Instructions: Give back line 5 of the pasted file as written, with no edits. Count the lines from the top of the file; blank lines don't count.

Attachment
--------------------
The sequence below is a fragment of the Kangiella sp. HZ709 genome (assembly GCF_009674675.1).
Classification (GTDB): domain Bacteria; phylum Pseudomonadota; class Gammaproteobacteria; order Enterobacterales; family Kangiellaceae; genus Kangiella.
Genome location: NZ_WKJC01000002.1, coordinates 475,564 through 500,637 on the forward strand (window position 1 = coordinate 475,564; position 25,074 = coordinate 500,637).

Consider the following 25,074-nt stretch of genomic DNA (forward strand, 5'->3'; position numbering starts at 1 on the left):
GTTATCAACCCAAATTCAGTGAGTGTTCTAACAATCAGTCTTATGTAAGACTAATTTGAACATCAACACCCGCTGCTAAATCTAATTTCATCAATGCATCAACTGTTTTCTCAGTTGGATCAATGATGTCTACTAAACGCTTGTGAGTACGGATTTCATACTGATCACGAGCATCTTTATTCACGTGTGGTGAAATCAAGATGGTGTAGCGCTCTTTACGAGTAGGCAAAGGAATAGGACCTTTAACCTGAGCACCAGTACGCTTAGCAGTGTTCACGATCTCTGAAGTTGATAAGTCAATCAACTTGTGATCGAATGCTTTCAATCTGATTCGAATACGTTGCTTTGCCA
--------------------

GTTATCAACCCAAATTCAGTGAGTGTTCTAACAATCAGTCTTATGTAAGACTAATTTGAACATCAACACCCGCTGCTAAATCTAATTTCATCAATGCATCAACTGTTTTCTCAGTTGGATCAATGATGTCTACTAAACGCTTGTGAGTACGGATTTCATACTGATCACGAGCATCTTTATTCACGTGTGGTGAAATCAAGATGGTGTAGCGCTCTTTACGAGTAGGCAAAGGAATAGGACCTTTAACCTGAGCACCAGTACGCTTAGCAGTGTTCACGATCTCTGAAGTTGATAAGTCAATCAACTTGTGATCGAATGCTTTCAATCTGATTCGAATACGTTGCTTTGCCA